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Researchers say our destruction of nature could be responsible for the coronavirus


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Outbreaks of infectious diseases such as Ebola, Sars, bird flu and now the coronavirus (Covid-19) are on the rise. These infectious diseases are crossing from animals to humans and, as we can see from Covid-19, can spread quickly to new places around the world with extreme health and economic impacts in both rich and poor countries.

"I am not at all surprised about the coronavirus outbreak," said disease ecologist Thomas Gillespie to the Guardian. "The majority of pathogens are still to be discovered. We are at the very tip of the iceberg."


As habitat and biodiversity loss increase globally, the coronavirus outbreak may be just the beginning of mass pandemics

More and more researchers today think that it is humanity's disruption, development and destruction of pristine forests and biodiversity that creates the conditions for new viruses and infectious diseases such as Covid-19 to arise. This new emerging scientific discipline is called ‘planetary health’ and it focuses on the increasingly visible and real connections between the wellbeing of humans and animals as well as entire ecosystems.

Humanity's development and the destruction of forests driven by logging, mining, road building, rapid urbanisation and population growth is bringing more and more people into closer contact with animal species that we humans may never have been near before. Thus, these researchers are now saying that it is possible that it was human activity that has triggered epidemics such as Ebola and the latest new terrors.

"We invade tropical forests and other wild landscapes, which harbour so many species of animals and plants – and within those creatures, so many unknown viruses," David Quammen, author of Spillover: Animal Infections and the Next Pandemic, recently wrote in the New York Times. "We cut the trees; we kill the animals or cage them and send them to markets. We disrupt ecosystems, and we shake viruses loose from their natural hosts. When that happens, they need a new host. Often, we are it."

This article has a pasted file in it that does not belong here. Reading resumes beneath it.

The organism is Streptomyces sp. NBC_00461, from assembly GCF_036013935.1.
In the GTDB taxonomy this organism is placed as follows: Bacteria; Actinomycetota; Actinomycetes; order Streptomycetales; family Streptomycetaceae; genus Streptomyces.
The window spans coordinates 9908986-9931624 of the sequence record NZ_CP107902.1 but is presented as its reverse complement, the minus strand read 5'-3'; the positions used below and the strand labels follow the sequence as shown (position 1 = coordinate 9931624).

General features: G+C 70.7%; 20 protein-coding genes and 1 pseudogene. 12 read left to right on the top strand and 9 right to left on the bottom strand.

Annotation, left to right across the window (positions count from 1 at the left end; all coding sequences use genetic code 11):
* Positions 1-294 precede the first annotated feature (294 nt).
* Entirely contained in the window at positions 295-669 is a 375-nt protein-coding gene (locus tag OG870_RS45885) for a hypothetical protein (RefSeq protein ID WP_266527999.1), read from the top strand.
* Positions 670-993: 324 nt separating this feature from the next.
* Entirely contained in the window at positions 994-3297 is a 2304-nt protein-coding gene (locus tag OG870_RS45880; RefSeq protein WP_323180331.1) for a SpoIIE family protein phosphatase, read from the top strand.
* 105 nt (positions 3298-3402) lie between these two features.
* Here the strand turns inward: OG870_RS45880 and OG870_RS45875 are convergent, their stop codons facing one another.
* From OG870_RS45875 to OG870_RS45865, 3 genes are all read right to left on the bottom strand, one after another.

It may have started with a bat in a cave, but human activity set it loose.

What do you think, is our destruction of nature responsible for the coronavirus and other infectious diseases?

UN’s environment chief, Inger Andersen, says that “nature is sending us a message” with the coronavirus (Covid-19) outbreak. 


Exclusive: Destruction of wildlife and the climate crisis is hurting humanity, with Covid-19 a ‘clear warning shot’, say experts

The Guardian reports that Andersen said that the long-term response to the coronavirus pandemic “must tackle habitat and biodiversity loss” while noting that “never before have so many opportunities existed for pathogens to pass from wild and domestic animals to people.”

“Our continued erosion of wild spaces has brought us uncomfortably close to animals and plants that harbour diseases that can jump to humans,” she said. And it’s not just the coronavirus outbreak that is a worrying sign. Andersen said that other environmental impacts – such as the recent Australian heatwave and bushfires, new heat records, as well as the huge locust invasion in Africa – are all related to each other.  “At the end of the day, [with] all of these events, nature is sending us a message,” Anderson warned.

"There are too many pressures at the same time on our natural systems and something has to give," she added. "We are intimately interconnected with nature, whether we like it or not. If we don’t take care of nature, we can’t take care of ourselves."

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